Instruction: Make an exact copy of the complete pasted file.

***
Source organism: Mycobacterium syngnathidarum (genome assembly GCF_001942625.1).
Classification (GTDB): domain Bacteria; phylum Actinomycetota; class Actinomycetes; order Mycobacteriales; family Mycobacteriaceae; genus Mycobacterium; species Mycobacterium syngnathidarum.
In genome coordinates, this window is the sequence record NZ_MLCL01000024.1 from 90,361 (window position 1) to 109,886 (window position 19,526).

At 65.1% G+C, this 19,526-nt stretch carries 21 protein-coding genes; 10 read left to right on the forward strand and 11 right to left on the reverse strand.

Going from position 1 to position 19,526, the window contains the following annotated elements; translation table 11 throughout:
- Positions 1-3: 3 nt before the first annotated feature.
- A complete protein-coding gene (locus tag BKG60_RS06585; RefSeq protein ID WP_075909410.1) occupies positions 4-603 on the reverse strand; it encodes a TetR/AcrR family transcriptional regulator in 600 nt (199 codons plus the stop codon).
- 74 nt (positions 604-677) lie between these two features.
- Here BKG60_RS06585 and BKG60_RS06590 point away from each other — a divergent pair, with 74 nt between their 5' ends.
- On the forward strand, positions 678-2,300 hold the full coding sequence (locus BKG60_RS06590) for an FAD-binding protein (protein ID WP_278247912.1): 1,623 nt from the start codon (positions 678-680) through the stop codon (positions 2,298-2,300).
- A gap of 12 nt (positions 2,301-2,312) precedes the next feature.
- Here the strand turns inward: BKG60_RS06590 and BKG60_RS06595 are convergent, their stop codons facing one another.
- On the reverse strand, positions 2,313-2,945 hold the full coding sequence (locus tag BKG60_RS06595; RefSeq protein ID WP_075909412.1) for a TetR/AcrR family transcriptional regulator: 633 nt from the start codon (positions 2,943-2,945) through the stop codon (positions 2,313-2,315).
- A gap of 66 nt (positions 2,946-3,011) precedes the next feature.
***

Source organism: Mycobacterium syngnathidarum (genome assembly GCF_001942625.1).
Classification (GTDB): domain Bacteria; phylum Actinomycetota; class Actinomycetes; order Mycobacteriales; family Mycobacteriaceae; genus Mycobacterium; species Mycobacterium syngnathidarum.
In genome coordinates, this window is the sequence record NZ_MLCL01000024.1 from 90,361 (window position 1) to 109,886 (window position 19,526).

At 65.1% G+C, this 19,526-nt stretch carries 21 protein-coding genes; 10 read left to right on the forward strand and 11 right to left on the reverse strand.

Going from position 1 to position 19,526, the window contains the following annotated elements; translation table 11 throughout:
- Positions 1-3: 3 nt before the first annotated feature.
- A complete protein-coding gene (locus tag BKG60_RS06585; RefSeq protein ID WP_075909410.1) occupies positions 4-603 on the reverse strand; it encodes a TetR/AcrR family transcriptional regulator in 600 nt (199 codons plus the stop codon).
- 74 nt (positions 604-677) lie between these two features.
- Here BKG60_RS06585 and BKG60_RS06590 point away from each other — a divergent pair, with 74 nt between their 5' ends.
- On the forward strand, positions 678-2,300 hold the full coding sequence (locus BKG60_RS06590) for an FAD-binding protein (protein ID WP_278247912.1): 1,623 nt from the start codon (positions 678-680) through the stop codon (positions 2,298-2,300).
- A gap of 12 nt (positions 2,301-2,312) precedes the next feature.
- Here the strand turns inward: BKG60_RS06590 and BKG60_RS06595 are convergent, their stop codons facing one another.
- On the reverse strand, positions 2,313-2,945 hold the full coding sequence (locus tag BKG60_RS06595; RefSeq protein ID WP_075909412.1) for a TetR/AcrR family transcriptional regulator: 633 nt from the start codon (positions 2,943-2,945) through the stop codon (positions 2,313-2,315).
- A gap of 66 nt (positions 2,946-3,011) precedes the next feature.